the Journey

  • Distance to go: 0 Mi

    Ben and Tarka will cover 1800 miles starting from Scott's Terra Nova Hut at the edge of Antarctica to the South Pole and back to the coast again. That's equivalent to 69 back-to-back marathons hauling up to 200kg each (the weight of roughly two adult men) of kit and supplies necessary to survive.

    Distances here are shown in statute miles.

Nearly off the Plateau (Day 80)

Day 80: S85° 28' 5.81", E159° 49' 47.64"

Duration: 8 Hr 50 Min

Daily distance: 24.9 Mi

Distance to go: 585.1 Mi

Temperature: -21 °C

Wind chill: -31 °C

Altitude: 8215 Ft

A quick update as I'm in charge of the stove again tonight, we're both tired after another solid day's work down here (24.9miles (40.1km) in just under nine hours) and it's getting late as I type. We've descended about 150 vertical metres today; not a massive drop, but it meant that we had some stretches that were definitely downhill, and we were able to glide along with our sledges almost weightless behind us.

The surface has been pretty hard going, with a lot of sastrugi running in different directions, and it looks like there's been a lot of strong wind here since we last passed this way, as our tracks were almost impossible to pick out, and we travelled on a bearing for most of the day.

Despite having to put less effort into the dragging part of the exercise, I still feel beaten up lying here this evening; the now-puny muscles in my arms, shoulders, chest and back shocked at having had to brace with my ski poles countless times today to stop me falling over as we hurtled along on the good bits.

We should pick up our depot that marks the top of the Beardmore either tomorrow evening (if we cover a similar distance, as it's just under 24 miles (38km) away from here) or at some point on Tuesday morning. There's a clean pair of socks waiting for each of us, buried along with our cache of food and fuel, which is a surprisingly exciting prospect.


# torsten richter, January 13th 2014

Hi guys!

Hang in there and continue to be mentally strong, because the marathon is one from Km 30 and only the head. Goes well on the descent of the glacier.
Greetings from Berlin

# Jon Collins, January 13th 2014

Hang in there, clean socks are always exciting

# Allison & Mark, January 13th 2014

Clean socks, what a treat.
I wonder if there is someone out there who would pay a princely sum for socks that have been part of an historical event? Maybe a scientist/biologist would show an interest in what you have been cultivating in the deepest, darkest depths of you boots….oh no…just thought about other items of clothing! Best not to go there me thinks…..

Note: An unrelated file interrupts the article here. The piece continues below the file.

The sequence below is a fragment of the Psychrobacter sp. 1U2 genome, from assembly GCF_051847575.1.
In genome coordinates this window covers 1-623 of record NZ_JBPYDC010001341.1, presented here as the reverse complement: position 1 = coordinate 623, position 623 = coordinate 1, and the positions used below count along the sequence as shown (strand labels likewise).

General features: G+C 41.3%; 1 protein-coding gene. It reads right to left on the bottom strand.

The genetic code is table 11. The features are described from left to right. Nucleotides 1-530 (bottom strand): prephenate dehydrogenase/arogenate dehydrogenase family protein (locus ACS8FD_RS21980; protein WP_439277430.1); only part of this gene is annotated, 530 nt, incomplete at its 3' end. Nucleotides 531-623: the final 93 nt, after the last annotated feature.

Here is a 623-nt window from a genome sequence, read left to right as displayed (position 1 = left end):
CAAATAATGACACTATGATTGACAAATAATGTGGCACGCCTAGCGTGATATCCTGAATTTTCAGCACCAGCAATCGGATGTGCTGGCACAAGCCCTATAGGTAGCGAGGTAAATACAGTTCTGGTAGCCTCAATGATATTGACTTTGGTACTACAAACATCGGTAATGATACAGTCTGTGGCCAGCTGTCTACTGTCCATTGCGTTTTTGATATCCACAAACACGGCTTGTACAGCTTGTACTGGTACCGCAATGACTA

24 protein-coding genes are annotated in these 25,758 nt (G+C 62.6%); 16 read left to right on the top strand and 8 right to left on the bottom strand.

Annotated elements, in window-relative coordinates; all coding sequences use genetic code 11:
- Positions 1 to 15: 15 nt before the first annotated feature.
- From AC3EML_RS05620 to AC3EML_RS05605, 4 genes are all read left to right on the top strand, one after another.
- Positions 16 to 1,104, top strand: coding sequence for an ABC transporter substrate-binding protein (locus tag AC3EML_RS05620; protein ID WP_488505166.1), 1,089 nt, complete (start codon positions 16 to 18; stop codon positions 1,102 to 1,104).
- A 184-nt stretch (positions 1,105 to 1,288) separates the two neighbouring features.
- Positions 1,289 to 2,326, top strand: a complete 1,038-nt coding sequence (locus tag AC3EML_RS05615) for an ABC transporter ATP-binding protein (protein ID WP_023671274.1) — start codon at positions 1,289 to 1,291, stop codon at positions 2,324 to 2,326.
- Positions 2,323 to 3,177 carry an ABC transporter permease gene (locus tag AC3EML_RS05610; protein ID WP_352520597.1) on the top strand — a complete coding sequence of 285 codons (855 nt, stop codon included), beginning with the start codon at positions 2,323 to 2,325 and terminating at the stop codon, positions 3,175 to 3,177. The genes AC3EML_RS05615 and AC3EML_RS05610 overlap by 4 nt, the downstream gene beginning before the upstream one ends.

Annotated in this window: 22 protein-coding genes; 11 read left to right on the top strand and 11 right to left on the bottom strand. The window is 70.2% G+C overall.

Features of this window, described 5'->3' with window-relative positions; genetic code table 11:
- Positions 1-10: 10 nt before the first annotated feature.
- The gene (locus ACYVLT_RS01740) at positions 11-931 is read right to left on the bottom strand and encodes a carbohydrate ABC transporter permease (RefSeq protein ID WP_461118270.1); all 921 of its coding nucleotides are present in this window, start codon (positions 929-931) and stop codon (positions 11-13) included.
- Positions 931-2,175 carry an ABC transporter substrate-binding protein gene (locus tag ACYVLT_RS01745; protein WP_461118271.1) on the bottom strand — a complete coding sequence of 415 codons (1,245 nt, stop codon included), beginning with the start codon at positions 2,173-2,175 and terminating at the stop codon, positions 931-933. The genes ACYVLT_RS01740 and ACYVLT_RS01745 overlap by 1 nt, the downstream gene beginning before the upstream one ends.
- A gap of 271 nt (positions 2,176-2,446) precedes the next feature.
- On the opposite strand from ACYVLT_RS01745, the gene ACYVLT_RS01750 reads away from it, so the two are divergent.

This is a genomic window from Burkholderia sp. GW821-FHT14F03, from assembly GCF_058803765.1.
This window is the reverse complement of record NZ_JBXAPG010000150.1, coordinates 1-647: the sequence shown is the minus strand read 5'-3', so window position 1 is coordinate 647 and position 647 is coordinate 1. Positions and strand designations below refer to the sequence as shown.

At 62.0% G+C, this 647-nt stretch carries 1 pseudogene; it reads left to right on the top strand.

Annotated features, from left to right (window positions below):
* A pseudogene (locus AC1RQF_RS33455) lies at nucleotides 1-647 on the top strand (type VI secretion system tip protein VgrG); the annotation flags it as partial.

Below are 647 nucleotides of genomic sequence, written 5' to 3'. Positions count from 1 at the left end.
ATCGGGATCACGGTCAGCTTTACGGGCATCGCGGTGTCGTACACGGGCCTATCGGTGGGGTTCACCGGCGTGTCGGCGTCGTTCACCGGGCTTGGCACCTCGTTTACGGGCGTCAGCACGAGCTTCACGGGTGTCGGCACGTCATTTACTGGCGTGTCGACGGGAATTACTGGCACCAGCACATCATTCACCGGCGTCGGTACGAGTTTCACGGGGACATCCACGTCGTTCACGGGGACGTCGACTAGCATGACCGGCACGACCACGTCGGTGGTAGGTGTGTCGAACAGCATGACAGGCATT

# Jerrold, January 14th 2014

I found you two today thanks to Men’s Health Magazine. Truly amazed and inspired by what you are showing the human spirit and body can accomplish. And equally amazed by the world we live in. Where I can in some small way particiapte and contribute to your effort from a world away in California. 
Carry on young champions!  what a world if we all aspired to such things!

# Richard Pierce, January 13th 2014

Less than 600 miles to go. That’s another huge milestone. I hope you manage to pick up your depot on your next leg, so you can sleep in clean socks and keep them on until you get back to the hut at Cape Evans.

I can’t believe, Ben, that you’d describe yourself as having “puny muscles in my arms, shoulders, chest and back.” Because that can’t be true.

Hopefully you’ll have some more great downhill bits on your way to the depot.

Take care, and God Speed.


# wonderwoman, January 13th 2014

Great going! Try to be careful going downhill. We send you love from Finland and pray for you.

# CaninesCashews, January 13th 2014

Hi guys,
What an immense effort on the mileage front – second only to your spin round day at the pole. Easily the highest ‘normal’ day mileage, whatever passes for normal out there on the ice.
It also means you have covered over 157 miles in the last 7 days – a cracking pace.
On the socks front, at least your frequency of changing means you won’t be faced with that ‘post holiday’ sock wash and nightmare pairing session!
On the subject of your depots – do you keep a note of everything in them or do you leave a little surprise for yourself that you don’t write down, maybe a food treat?
Stay safe,

# Iain, January 13th 2014

Clean socks to boost morale. It’s the small things that have great importance. When do you change your clothes next? Very inspiring stuff. Take care.


# Janet Stanley, January 13th 2014

Great going again today, read a story of a soldier in second world war cherishing his socks…more important than you realise! Please stay safe :)

# Helena, January 13th 2014

Hello, keep going, we are still with you in our thoughts :-) Friends from Brno.

P.S. As a kind of support I suggest we should change our socks in the same time interval as you do :-D

# Richard Pierce, January 13th 2014

That’s a brfilliant idea!!


# Harlan, January 13th 2014

Your journey has been so inspirational to me… Thank you!

# Mal Owen, January 13th 2014

Great mileage… That extra pud worked wonders. That’s 7 days at 20+ miles….you’re flying towards that Brobdingnagian ‘B’.
The Ceremony of The Changing of the Socks .... You must be so looking forward to that…it’s a wonder they don’t walk by themselves !

# Marco, January 13th 2014

Great job guys !

We send you all the best and good luck for the last few miles :) of your epic journey !

Greetings from the Southwest of Germany, Marco

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